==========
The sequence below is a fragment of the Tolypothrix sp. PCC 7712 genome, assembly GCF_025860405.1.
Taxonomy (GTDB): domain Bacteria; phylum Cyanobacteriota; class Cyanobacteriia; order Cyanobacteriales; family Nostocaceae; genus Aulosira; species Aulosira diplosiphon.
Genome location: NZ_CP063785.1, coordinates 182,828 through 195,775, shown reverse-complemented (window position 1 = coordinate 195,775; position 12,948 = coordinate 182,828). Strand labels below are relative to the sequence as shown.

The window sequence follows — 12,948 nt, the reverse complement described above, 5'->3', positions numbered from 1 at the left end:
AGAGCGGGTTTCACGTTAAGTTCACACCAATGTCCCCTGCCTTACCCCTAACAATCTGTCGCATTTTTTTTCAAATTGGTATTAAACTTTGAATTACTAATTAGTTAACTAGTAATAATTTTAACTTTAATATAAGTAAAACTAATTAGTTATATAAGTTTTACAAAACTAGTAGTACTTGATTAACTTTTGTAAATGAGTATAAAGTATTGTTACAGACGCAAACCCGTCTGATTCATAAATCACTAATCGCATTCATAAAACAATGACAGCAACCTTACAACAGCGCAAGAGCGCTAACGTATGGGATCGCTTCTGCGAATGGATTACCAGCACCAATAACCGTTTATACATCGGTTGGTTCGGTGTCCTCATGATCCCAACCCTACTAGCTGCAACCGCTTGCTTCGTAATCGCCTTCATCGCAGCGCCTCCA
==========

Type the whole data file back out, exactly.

The sequence below is a fragment of the Tolypothrix sp. PCC 7712 genome, assembly GCF_025860405.1.
Taxonomy (GTDB): domain Bacteria; phylum Cyanobacteriota; class Cyanobacteriia; order Cyanobacteriales; family Nostocaceae; genus Aulosira; species Aulosira diplosiphon.
Genome location: NZ_CP063785.1, coordinates 182,828 through 195,775, shown reverse-complemented (window position 1 = coordinate 195,775; position 12,948 = coordinate 182,828). Strand labels below are relative to the sequence as shown.

The window sequence follows — 12,948 nt, the reverse complement described above, 5'->3', positions numbered from 1 at the left end:
AGAGCGGGTTTCACGTTAAGTTCACACCAATGTCCCCTGCCTTACCCCTAACAATCTGTCGCATTTTTTTTCAAATTGGTATTAAACTTTGAATTACTAATTAGTTAACTAGTAATAATTTTAACTTTAATATAAGTAAAACTAATTAGTTATATAAGTTTTACAAAACTAGTAGTACTTGATTAACTTTTGTAAATGAGTATAAAGTATTGTTACAGACGCAAACCCGTCTGATTCATAAATCACTAATCGCATTCATAAAACAATGACAGCAACCTTACAACAGCGCAAGAGCGCTAACGTATGGGATCGCTTCTGCGAATGGATTACCAGCACCAATAACCGTTTATACATCGGTTGGTTCGGTGTCCTCATGATCCCAACCCTACTAGCTGCAACCGCTTGCTTCGTAATCGCCTTCATCGCAGCGCCTCCA